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Newcastle beats 10-man Huddersfield 2-0 in Premier League
Publisher:  FOX Sports
Saturday, 23 February 2019 12:27

Newcastle beats 10-man Huddersfield 2-0 in Premier League

Oscars, After Repeated Tumbles, Take the Stage in Hollywood
Publisher:  Variety
Saturday, 23 February 2019 12:27

At least the weather will be sunny for Sunday afternoon’s Oscars ceremony following one of the stormiest —  and strangest — awards seasons in memory. Expectations have been turned upside down in key categories amid a historic lack of consensus among guild and critics groups. The 91st Academy Awards will be the first in three […]

2 More Of The Greatest Investors Who Don't Manage A Mutual Fund
Publisher:  Forbes Real Time
Saturday, 23 February 2019 12:27

Here are two more great fund managers that you have never heard of who work outside of the mutual fund industry.

America waits for Mueller’s report on alleged Russian collusion
Publisher:  msnbc
Saturday, 23 February 2019 12:26

America has been waiting for Robert Mueller’s report summarizing the findings of his investigation into alleged collusion between the Trump campaign and Russia. Joy Reid and her panel discuss what Mueller may eventually report, plus the coming...

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Messi scores 3 to earn Barcelona 4-2 victory at Sevilla
Publisher:  FOX Sports
Saturday, 23 February 2019 12:23

Just when Barcelona was at its worst, Lionel Messi gave one of his best performances of the season

New Republic Gives Green Party Credit For The Green New Deal
Publisher:  OpEdNews
Saturday, 23 February 2019 12:22

I write how the Democrats two marquee issues -- the Green New Deal and Medicare for All -- came from the Green Party. The article is a response to the New Republic thesis that the Green Party is no longer needed because the Democrats are supporting the Green New Deal and becoming socialist. This is a very false thesis.

Jeff Bezos just gave a private talk in New York. From utopian space colonies to dissing Elon Musk's Martian dream, here are the most notable things he said.
Publisher:  business insider
Saturday, 23 February 2019 12:22

jeff bezos blue origin 2x1

  • Jeff Bezos, the founder of Amazon, gave a talk to a members-only event at the Yale Club in New York on Tuesday.
  • During the 30-minute lecture, Bezos said his private aerospace company, Blue Origin, would launch its first people into space aboard a New Shepard rocket in 2019.
  • Bezos also questioned the capabilities of a space tourism competitor, Virgin Galactic, and criticized the goal of Elon Musk and SpaceX to settle Mars with humans.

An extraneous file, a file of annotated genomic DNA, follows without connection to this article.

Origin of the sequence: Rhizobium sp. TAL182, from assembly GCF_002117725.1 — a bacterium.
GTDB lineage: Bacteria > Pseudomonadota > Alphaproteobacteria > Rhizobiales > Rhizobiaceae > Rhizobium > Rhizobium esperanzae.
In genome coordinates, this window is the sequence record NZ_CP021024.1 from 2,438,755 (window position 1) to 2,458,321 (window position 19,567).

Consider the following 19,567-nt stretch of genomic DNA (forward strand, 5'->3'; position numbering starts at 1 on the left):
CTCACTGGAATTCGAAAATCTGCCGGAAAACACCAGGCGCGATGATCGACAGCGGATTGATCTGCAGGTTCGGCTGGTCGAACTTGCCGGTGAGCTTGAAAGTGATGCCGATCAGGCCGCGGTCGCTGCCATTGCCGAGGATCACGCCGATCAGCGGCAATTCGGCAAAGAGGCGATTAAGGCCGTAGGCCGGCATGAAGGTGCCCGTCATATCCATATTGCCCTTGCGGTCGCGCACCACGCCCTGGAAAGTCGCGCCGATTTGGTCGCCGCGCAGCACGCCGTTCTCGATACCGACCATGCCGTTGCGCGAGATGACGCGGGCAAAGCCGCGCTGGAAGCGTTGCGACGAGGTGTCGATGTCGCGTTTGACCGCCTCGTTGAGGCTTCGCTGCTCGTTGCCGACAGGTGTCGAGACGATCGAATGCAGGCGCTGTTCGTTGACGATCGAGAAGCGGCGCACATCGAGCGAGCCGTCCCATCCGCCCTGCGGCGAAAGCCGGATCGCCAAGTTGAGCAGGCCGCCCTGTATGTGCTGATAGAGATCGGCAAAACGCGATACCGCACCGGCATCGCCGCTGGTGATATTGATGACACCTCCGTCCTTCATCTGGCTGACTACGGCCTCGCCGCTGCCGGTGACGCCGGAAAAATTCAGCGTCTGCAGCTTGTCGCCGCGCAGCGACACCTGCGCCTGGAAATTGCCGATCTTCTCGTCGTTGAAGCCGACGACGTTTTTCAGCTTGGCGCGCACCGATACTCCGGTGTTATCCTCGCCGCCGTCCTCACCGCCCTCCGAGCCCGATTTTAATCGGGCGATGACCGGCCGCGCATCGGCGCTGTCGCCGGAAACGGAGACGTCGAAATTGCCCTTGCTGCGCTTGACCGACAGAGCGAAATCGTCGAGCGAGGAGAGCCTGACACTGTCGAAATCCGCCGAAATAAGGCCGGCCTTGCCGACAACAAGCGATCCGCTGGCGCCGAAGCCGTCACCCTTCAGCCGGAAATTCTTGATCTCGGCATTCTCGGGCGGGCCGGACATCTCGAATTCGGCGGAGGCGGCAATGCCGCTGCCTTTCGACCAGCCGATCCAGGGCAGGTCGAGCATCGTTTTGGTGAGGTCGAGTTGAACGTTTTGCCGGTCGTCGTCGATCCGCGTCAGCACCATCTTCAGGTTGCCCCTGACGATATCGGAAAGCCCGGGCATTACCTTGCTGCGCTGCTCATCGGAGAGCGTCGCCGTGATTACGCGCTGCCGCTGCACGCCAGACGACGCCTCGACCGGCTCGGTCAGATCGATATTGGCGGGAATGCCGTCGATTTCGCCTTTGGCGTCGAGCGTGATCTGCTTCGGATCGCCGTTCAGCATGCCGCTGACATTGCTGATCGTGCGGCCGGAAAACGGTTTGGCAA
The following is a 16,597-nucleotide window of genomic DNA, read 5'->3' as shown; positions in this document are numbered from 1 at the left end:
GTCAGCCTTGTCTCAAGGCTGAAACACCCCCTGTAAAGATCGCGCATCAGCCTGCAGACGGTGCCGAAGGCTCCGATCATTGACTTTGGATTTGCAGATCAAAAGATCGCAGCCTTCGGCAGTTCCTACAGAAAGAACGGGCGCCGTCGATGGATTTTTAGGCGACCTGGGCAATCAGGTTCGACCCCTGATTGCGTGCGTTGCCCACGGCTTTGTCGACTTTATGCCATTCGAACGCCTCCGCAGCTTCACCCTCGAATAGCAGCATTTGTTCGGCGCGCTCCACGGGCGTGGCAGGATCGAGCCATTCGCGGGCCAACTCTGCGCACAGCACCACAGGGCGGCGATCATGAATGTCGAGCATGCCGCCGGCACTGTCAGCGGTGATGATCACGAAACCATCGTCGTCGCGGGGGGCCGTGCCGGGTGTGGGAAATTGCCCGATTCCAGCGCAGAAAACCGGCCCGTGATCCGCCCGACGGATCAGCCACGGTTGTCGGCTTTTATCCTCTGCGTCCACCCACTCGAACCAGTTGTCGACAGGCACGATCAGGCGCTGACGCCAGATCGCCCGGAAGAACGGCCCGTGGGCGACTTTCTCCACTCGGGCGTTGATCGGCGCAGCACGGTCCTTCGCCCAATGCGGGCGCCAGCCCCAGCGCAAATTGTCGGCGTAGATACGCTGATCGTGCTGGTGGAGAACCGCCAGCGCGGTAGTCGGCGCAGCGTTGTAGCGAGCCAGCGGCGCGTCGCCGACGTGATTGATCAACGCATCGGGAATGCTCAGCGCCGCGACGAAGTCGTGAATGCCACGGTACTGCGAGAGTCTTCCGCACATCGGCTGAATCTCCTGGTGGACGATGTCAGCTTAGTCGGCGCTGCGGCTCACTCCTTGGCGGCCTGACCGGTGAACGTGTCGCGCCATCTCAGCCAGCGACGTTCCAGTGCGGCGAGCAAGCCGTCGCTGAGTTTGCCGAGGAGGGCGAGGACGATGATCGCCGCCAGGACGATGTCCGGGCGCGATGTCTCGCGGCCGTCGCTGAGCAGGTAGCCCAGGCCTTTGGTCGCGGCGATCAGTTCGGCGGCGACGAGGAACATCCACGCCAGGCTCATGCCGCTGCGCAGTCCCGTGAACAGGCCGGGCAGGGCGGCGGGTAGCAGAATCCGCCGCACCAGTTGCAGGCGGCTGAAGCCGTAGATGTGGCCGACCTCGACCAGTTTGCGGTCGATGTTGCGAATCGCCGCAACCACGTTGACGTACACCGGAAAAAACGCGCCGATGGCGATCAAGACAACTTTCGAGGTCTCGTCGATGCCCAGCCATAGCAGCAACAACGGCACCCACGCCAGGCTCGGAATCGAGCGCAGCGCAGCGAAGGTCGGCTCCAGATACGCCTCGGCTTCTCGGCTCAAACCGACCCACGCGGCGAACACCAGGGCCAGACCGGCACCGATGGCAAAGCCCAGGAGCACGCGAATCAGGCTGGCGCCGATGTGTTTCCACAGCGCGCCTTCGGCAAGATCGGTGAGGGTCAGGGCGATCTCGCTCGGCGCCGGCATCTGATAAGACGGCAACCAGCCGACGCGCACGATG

• Ultimately, Bezos said he wants Blue Origin to enable a space-faring civilization where "a Mark Zuckerberg of space" and "1,000 Mozarts and 1,000 Einsteins" can flourish.
  • Bezos advised the crowd to hold a powerful, personal long-term vision, but to devote "the vast majority of your energy and attention" on shorter-term activities and those ranging up to 2- or 3-year timeframes.

Jeff Bezos may be the richest human on Earth, as the founder of Amazon, but his ultimate dreams reside within a relatively obscure company called Blue Origin.

In fact, as Bezos told the CEO of Business Insider's parent company in April 2018, he liquidates $1 billion of stock a year to fund his private aerospace outfit.

"I believe and I get increasing conviction with every passing year, that Blue Origin, the space company, is the most important work I'm doing," Bezos said at the time.

On Tuesday, Bezos revisited his grand plans for humanity and gave updates on the work that Blue Origin is doing to help realize that vision. This time he spoke during a private event at the Yale Club in New York City. The Wings Club, a professional aviation group, organized the 30-minute lecture, which was moderated by Jeff Foust, a senior staff writer at Space News.

Their conversation covered everything from Blue Origin's progress on developing 21st-century rocket engines to backstopping the Mars-settling visions of Elon Musk and SpaceX. Bezos even at one point thanked the crowd for shopping at Amazon and the e-commerce companies it owns.

"Every time you buy shoes, you're helping fund Blue Origin, so thank you," Bezos said. "I appreciate it very much."

Business Insider has transcribed, lightly edited, and highlighted parts of the talk here.

SEE ALSO: SpaceX's list of competitors is growing — here are 9 futuristic rockets in the pipeline for the new space race

DON'T MISS: Jeff Bezos nearly died starting his rocket company Blue Origin — here's what happened

Bezos said commercial spaceflight today is expensive because it prioritizes reliability, which has the industry stuck on conservative launch systems. He thinks we need more practice to prove the worth and safety of reusable rocket systems.

Jeff Foust: The aviation industry is a mature, strong safe industry. Commercial spaceflight is still well on its way to hitting that goal. Where do you see the parallels between aviation and commercial space, and what role will Blue Origin play in that?

Jeff Bezos: I really do think we're at the barnstorming phase. It's a very interesting analog to early aviation, because a lot of industries — new technologies — are first used for entertainment. It's happened over and over again across industries, and of course, barnstorming was one of the first commercial things that small aircraft could do a long time ago. You see that today.

A very prominent case today is in machine learning and artificial intelligence. GPUs [graphics processing units] are instrumental in doing machine learning, but they weren't invented for machinery — they were invented to play video games.

One of the things that I'm very excited about with New Shepard, which is our suborbital tourism vehicle, is using that to get a lot of practice. One of the equilibriums we're at today with space launch is that we don't practice enough. The most-flown vehicles may fly a couple dozen times a year launching payloads into orbit. Anything we do just a couple of dozen times a year, you never get really good at.